Coronavirus: British deaths jump as officials warn of 'most dangerous phase'

Change in counting methods pushes UK into third highest toll in the world

Britain's Secretary of State for Foreign affairs Dominic Raab speaks during a daily news conference to update on the coronavirus disease (COVID-19) outbreak held with Public Health England's (PHE) Medical Director Yvonne Doyle (not pictured) and Britain's Deputy Chief Medical Officer (DCMO) Jonathan Van Tam (not pictured), at 10 Downing Street in London, Britain April 29, 2020. Pippa Fowles/No 10 Downing Street/Handout via REUTERS  THIS IMAGE HAS BEEN SUPPLIED BY A THIRD PARTY. NO RESALES. NO ARCHIVES. THIS IMAGE IS FOR EDITORIAL USE PURPOSES ONLY. THE IMAGE CAN NOT BE USED FOR ADVERTISING OR COMMERCIAL USE. THE IMAGE CAN NOT BE ALTERED IN ANY FORM.

The number of coronavirus deaths rose dramatically in Britain on Wednesday as the country jumped to the third highest number of deaths reported globally.

The UK changed the way it reaches its daily tally by including deaths in care homes.

There are 26,097 recorded deaths in Britain, a jump of more than 3,811 since Monday.

The increase in deaths in the 24 hours was 765, but thousands were added from care homes between March 2 and April 28.

It is now behind only the US, where 60,495 have died, and Italy, with a toll of 27,682.

Italy said on Wednesday 323 patients had died in the past 24 hours, while 427 deaths in France took its toll to 24,087.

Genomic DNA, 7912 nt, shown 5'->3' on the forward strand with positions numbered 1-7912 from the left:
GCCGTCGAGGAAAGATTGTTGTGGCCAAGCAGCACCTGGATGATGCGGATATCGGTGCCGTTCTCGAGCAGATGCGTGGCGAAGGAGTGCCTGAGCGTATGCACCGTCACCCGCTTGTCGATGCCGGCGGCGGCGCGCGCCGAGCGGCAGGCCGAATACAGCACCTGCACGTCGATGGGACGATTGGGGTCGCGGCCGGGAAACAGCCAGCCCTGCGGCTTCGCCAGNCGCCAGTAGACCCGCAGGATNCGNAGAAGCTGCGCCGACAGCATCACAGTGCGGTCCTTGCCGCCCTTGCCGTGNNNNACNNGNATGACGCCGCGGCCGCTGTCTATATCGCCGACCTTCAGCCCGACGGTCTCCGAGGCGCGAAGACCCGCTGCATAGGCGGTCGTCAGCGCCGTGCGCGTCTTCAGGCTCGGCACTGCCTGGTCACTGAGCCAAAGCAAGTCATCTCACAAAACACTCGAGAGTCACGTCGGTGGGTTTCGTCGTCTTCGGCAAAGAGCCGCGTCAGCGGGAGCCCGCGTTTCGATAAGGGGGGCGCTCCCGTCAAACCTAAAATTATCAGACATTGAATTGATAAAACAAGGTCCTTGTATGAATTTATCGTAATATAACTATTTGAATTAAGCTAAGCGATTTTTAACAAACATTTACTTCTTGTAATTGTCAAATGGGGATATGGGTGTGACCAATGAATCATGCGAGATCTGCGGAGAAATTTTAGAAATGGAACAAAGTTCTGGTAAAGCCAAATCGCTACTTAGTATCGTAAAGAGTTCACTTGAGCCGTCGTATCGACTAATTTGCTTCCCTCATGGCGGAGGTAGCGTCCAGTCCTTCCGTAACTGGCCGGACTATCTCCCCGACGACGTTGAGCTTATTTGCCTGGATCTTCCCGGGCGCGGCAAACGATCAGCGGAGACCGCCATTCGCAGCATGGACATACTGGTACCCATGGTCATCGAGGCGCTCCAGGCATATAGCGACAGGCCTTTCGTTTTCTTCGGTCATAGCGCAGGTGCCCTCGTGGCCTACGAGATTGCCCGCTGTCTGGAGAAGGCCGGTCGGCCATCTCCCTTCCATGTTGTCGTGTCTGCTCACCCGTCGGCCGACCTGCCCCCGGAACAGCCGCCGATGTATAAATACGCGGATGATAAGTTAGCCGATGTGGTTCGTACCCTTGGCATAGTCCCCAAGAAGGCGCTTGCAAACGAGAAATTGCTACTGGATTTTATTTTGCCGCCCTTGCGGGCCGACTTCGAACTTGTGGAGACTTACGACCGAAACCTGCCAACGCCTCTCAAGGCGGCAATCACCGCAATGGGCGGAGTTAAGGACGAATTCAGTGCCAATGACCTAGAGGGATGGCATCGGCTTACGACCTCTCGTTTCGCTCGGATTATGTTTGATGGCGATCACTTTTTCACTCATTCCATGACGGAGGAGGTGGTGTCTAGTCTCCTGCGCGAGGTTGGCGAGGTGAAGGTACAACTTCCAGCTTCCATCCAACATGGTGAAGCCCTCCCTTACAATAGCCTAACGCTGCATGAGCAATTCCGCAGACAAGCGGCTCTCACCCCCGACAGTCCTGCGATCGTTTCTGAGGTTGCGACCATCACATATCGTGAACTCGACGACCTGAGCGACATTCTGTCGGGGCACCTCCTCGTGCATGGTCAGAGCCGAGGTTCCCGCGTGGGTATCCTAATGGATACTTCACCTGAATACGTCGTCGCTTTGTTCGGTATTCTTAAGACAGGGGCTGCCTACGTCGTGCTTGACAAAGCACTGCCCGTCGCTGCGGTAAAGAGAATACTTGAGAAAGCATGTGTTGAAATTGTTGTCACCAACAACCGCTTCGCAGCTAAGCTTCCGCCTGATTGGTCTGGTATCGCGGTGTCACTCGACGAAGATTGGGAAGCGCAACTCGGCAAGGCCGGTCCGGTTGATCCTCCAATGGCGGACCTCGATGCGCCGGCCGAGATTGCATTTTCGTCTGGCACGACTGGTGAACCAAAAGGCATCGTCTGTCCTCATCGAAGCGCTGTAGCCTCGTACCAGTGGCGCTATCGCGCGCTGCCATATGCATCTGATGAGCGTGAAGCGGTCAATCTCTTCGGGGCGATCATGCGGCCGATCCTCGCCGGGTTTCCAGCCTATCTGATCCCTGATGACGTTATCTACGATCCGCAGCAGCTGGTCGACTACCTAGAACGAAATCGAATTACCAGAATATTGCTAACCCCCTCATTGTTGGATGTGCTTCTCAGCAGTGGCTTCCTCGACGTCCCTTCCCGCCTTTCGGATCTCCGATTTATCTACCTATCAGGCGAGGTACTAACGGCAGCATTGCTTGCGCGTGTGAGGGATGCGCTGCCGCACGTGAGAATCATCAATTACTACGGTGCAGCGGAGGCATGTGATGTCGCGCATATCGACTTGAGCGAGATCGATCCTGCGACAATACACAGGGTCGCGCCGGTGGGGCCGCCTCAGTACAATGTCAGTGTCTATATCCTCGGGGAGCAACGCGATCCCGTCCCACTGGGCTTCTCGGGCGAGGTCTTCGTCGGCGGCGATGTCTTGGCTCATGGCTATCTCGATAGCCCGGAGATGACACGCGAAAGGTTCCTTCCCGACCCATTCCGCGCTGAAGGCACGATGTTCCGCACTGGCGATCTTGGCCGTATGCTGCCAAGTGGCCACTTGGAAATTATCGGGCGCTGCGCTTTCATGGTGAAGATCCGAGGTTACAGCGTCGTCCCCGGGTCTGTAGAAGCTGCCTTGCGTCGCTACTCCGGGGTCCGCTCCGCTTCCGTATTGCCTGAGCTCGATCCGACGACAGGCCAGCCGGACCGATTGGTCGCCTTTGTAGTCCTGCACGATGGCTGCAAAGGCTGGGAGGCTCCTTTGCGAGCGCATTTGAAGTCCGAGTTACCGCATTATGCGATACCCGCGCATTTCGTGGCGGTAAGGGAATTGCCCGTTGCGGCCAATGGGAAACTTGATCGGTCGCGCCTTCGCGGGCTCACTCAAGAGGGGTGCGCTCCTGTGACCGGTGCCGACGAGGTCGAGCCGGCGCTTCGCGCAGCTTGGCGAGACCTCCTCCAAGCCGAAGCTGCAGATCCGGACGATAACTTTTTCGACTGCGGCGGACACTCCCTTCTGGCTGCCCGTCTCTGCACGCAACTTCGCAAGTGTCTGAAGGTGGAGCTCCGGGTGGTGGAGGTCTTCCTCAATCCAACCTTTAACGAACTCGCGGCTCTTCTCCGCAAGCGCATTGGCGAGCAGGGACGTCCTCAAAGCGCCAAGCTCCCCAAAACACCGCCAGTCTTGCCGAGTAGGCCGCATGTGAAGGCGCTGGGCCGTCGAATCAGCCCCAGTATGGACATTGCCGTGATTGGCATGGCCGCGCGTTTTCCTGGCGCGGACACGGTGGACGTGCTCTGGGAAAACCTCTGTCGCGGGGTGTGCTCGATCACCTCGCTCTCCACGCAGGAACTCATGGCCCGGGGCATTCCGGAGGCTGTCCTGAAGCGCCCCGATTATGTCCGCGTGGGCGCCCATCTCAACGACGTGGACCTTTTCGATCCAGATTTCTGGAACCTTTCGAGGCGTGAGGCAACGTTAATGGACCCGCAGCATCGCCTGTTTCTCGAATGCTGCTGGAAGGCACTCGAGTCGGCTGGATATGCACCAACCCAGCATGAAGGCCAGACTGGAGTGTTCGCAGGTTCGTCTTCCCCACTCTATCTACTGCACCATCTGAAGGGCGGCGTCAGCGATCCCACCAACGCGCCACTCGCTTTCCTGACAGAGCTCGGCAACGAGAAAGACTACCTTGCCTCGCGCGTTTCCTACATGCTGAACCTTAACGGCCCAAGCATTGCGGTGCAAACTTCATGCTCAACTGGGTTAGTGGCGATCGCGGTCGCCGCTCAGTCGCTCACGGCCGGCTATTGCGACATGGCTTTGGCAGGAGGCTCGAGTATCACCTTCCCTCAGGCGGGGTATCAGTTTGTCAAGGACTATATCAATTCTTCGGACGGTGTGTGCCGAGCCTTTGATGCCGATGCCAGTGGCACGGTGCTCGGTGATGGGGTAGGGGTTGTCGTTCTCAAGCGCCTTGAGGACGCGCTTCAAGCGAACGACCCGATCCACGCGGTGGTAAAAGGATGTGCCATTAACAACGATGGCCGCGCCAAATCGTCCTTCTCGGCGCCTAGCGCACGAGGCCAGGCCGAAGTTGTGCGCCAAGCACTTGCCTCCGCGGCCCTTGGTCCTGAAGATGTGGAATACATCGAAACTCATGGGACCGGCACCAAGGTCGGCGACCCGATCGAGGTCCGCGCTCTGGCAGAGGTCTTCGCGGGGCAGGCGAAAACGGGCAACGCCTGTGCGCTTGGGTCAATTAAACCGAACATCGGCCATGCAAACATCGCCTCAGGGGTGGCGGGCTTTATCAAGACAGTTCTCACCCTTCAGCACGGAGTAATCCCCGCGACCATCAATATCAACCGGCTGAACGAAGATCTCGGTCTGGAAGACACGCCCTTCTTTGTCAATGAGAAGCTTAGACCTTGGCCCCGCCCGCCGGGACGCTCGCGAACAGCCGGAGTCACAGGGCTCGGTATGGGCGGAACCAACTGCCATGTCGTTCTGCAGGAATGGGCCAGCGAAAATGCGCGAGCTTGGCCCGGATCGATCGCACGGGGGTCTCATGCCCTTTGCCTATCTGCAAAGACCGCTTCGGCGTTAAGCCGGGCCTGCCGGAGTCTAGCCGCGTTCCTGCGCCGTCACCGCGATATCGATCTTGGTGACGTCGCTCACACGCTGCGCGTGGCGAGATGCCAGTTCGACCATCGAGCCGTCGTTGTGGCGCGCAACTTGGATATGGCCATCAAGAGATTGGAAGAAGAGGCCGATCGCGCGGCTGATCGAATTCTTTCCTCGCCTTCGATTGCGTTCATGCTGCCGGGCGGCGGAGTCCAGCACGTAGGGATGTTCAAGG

Dominic Raab, the UK Foreign Secretary, said Britain was not yet through the most dangerous period and warned that a second rapid rise was a “real possibility” and not a “theoretical risk”.

A second spike could lead to many more deaths and “prolonged economic pain”, and would be a serious blow to public confidence.

Mr Raab said that Germany had a slight rise in infection rates after it lifted some restrictions last week.

“We must not gamble away the sacrifices that we have made,” he said. “We have to make the right decision at the right moment in time.”

There was light at the end of tunnel but it was vital to be “patient and careful at the moment of maximum risk”, Mr Raab.

Data showed a slight rise in people making car trips, suggesting some were ignoring isolation guidelines.

Mr Raab also announced that Britain was giving more than £1.6 billion (Dh7.33bn/US$2bn) to the Global Vaccine Alliance to find a vaccine for an international immunisation programme.

“We are giving £330 million each year over five years to the Global Vaccine Alliance as we seek to come up with a vaccine not only for Britain, but also to immunise the poorest around the world,” he said.

Britain is now capable of conducting 73,000 Covid-19 tests a day, close to its target of 100,000.

The country has bought 5 million masks from China and received three cargo flights of personal protection equipment from Turkey.

Mr Raab said that finally, all 19,000 Britons who had been on 60 cruise ships around the world were back home “safe and sound after an enormous effort”.

It is expected that Britons stranded in Bangladesh, Pakistan and New Zealand would be flown home soon.

Public Health England said the total number of deaths, including at care homes, was 17 per cent higher than previous data showed.

In more positive news, it was reported that there was considerable capacity in critical care beds, with only 40 per cent occupied.

While Covid-19 cases in London were declining, there was potential for a rise in regions across Britain, said Dr Yvonne Doyle of Public Health England.

“We are not through this yet,” Dr Doyle said. “We are still coming through the peak.”

EDITOR'S PICKS
NEWSLETTERS